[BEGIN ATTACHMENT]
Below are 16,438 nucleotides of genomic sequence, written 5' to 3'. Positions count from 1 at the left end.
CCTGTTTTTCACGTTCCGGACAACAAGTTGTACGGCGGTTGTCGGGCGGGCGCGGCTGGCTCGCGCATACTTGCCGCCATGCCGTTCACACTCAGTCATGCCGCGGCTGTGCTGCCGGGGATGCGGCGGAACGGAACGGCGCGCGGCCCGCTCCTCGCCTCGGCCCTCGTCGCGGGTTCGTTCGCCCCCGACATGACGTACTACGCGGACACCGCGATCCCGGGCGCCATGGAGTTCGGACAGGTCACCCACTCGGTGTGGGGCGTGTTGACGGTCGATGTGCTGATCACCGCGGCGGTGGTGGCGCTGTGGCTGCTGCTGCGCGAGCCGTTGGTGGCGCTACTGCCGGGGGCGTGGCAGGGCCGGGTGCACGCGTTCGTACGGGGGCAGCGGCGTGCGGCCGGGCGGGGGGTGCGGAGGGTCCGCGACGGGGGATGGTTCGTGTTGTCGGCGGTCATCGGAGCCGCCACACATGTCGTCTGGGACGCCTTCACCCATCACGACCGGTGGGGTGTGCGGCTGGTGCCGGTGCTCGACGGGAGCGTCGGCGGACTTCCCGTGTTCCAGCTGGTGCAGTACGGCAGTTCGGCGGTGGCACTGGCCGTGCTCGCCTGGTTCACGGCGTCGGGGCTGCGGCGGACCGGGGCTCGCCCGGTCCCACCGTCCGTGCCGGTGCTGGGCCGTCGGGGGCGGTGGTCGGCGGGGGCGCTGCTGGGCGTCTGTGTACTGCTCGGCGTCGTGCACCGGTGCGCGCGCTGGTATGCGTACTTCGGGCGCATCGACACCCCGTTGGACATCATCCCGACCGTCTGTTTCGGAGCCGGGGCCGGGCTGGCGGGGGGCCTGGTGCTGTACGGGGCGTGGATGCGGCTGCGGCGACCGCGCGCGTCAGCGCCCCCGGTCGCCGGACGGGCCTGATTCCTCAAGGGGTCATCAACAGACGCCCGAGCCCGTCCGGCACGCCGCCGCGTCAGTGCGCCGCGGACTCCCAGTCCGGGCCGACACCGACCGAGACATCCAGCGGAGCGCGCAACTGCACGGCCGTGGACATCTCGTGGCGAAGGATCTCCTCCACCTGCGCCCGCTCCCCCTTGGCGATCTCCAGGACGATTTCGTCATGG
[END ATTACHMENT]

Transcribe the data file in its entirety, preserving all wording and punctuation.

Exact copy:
Below are 16,438 nucleotides of genomic sequence, written 5' to 3'. Positions count from 1 at the left end.
CCTGTTTTTCACGTTCCGGACAACAAGTTGTACGGCGGTTGTCGGGCGGGCGCGGCTGGCTCGCGCATACTTGCCGCCATGCCGTTCACACTCAGTCATGCCGCGGCTGTGCTGCCGGGGATGCGGCGGAACGGAACGGCGCGCGGCCCGCTCCTCGCCTCGGCCCTCGTCGCGGGTTCGTTCGCCCCCGACATGACGTACTACGCGGACACCGCGATCCCGGGCGCCATGGAGTTCGGACAGGTCACCCACTCGGTGTGGGGCGTGTTGACGGTCGATGTGCTGATCACCGCGGCGGTGGTGGCGCTGTGGCTGCTGCTGCGCGAGCCGTTGGTGGCGCTACTGCCGGGGGCGTGGCAGGGCCGGGTGCACGCGTTCGTACGGGGGCAGCGGCGTGCGGCCGGGCGGGGGGTGCGGAGGGTCCGCGACGGGGGATGGTTCGTGTTGTCGGCGGTCATCGGAGCCGCCACACATGTCGTCTGGGACGCCTTCACCCATCACGACCGGTGGGGTGTGCGGCTGGTGCCGGTGCTCGACGGGAGCGTCGGCGGACTTCCCGTGTTCCAGCTGGTGCAGTACGGCAGTTCGGCGGTGGCACTGGCCGTGCTCGCCTGGTTCACGGCGTCGGGGCTGCGGCGGACCGGGGCTCGCCCGGTCCCACCGTCCGTGCCGGTGCTGGGCCGTCGGGGGCGGTGGTCGGCGGGGGCGCTGCTGGGCGTCTGTGTACTGCTCGGCGTCGTGCACCGGTGCGCGCGCTGGTATGCGTACTTCGGGCGCATCGACACCCCGTTGGACATCATCCCGACCGTCTGTTTCGGAGCCGGGGCCGGGCTGGCGGGGGGCCTGGTGCTGTACGGGGCGTGGATGCGGCTGCGGCGACCGCGCGCGTCAGCGCCCCCGGTCGCCGGACGGGCCTGATTCCTCAAGGGGTCATCAACAGACGCCCGAGCCCGTCCGGCACGCCGCCGCGTCAGTGCGCCGCGGACTCCCAGTCCGGGCCGACACCGACCGAGACATCCAGCGGAGCGCGCAACTGCACGGCCGTGGACATCTCGTGGCGAAGGATCTCCTCCACCTGCGCCCGCTCCCCCTTGGCGATCTCCAGGACGATTTCGTCATGG